To relate facts, will be a sufficient expression of my mortified situation—a third of July is past! My former letters gave Congress a return of all the Recruits who had joined the army by the first of June—my present letter to them shews the number which have come in since—The Q. Master’s & Commissary’s departments must be supplied from these, or their business must stand; no militia are yet come in, though some were pressingly called for to strengthen West point & our Northern Front that I might draw my Continental force as much as possible to a point and other things drag on like a Cart without wheels; but as far as my exertions can go the operations of the campaign shall be hastened—my friends will make allowances—my enemy’s will censure—and I shall have the consolation of knowing that my whole time & attention is devoted to the public service, however short I may fall of its expectation.

I have just received a letter from Colo. Laurens (at the Court of Versailles) with the inclosed intercepted Letters from the Minister (Lord Germaine)—I perswade myself copies are transmitted to Congress; but as there is a possiblilty of miscarriage I transmit mine to be made use of as occasion requires—a publication of them with proper comments, would, undoubtedly, answer very valuable purposes as the ministers Sentiments respecting our Government &ca &ca are too obvious to be mistaken, & must be too alarming to those who are panting for the old constitutions, to be explained away or relished.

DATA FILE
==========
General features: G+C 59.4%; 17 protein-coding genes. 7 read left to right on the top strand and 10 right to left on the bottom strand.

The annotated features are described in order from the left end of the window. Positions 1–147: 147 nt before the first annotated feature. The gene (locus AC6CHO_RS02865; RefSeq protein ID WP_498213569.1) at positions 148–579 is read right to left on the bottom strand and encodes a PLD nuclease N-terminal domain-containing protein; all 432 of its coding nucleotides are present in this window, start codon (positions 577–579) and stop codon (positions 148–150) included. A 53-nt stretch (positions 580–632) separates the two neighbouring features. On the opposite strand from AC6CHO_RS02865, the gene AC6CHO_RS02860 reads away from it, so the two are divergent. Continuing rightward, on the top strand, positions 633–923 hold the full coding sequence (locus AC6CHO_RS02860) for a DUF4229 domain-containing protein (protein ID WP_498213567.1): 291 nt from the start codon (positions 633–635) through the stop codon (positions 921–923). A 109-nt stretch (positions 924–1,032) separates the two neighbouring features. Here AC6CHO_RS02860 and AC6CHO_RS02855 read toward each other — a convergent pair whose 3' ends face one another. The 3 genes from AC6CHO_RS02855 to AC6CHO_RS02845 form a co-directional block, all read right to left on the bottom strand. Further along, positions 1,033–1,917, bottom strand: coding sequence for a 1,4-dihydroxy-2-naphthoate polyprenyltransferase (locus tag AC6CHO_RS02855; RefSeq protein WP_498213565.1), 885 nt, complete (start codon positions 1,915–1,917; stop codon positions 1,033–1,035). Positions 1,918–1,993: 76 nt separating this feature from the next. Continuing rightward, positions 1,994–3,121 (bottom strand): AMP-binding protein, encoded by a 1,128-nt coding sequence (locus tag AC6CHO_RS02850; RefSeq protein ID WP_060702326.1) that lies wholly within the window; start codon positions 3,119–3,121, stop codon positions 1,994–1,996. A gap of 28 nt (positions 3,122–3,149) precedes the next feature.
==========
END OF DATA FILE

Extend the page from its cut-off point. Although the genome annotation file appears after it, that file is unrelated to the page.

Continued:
For a considerable time past I have had strong suspicions and uneasy moments on acct of the People of Vermont—I have at different times been on the point of communicating them to Congress. but motives of delicacy have restrained me—Convinced I am that these people become a formidable barrier if they were made a seperate State—equally convinced I am, that neutrality is the most we have to expect from them if they are not. I do not enter into the justice of their claim, because I am unacquainted with the merits if it; tis to the expediency & policy only I speak—at present, that State gives protection, & is an asylem to all deserters—to every person who wishes to avoid taxation &ca by which means their strength is augmented in proportion to our loss—and the manner in wch they mean to apply it is very equivocal.

I have not, since I have viewed the affairs of those people in the light here described, missed any oppertunity of expressing my apprehensions to individual members of Congress who have passed through the army; and this I thought was as far as I could with propriety go—I do not now believe that the people, as a body, have any evil intention, but I firmly believe that some of their leaders have and that they will prevent us from deriving aid, though they may not be able to turn the Arms of their Country men against us.

I have this instant received your favor of the 3d, inclosing my old friend Carys narative of the transactions in Virginia—I am happy to find such a spirit prevailing in the Country; & thank you for the perusal of his letters as they contain the fullest & most authentic accts I have had from that quarter. I am with much truth Dr Sir yr most obedt & [afft.] Servt

Go: Washington

P.S. I need not say that this letter is written in haste—the marks of it are too evident to require such a declaration.